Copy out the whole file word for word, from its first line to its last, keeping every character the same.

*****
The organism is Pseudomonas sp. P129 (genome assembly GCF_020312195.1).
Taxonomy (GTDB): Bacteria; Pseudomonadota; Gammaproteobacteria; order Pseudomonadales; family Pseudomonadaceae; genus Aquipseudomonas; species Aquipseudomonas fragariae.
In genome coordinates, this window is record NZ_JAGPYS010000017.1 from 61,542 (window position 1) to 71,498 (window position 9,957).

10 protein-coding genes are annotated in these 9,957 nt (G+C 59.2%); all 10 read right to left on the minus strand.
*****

The organism is Pseudomonas sp. P129 (genome assembly GCF_020312195.1).
Taxonomy (GTDB): Bacteria; Pseudomonadota; Gammaproteobacteria; order Pseudomonadales; family Pseudomonadaceae; genus Aquipseudomonas; species Aquipseudomonas fragariae.
In genome coordinates, this window is record NZ_JAGPYS010000017.1 from 61,542 (window position 1) to 71,498 (window position 9,957).

10 protein-coding genes are annotated in these 9,957 nt (G+C 59.2%); all 10 read right to left on the minus strand.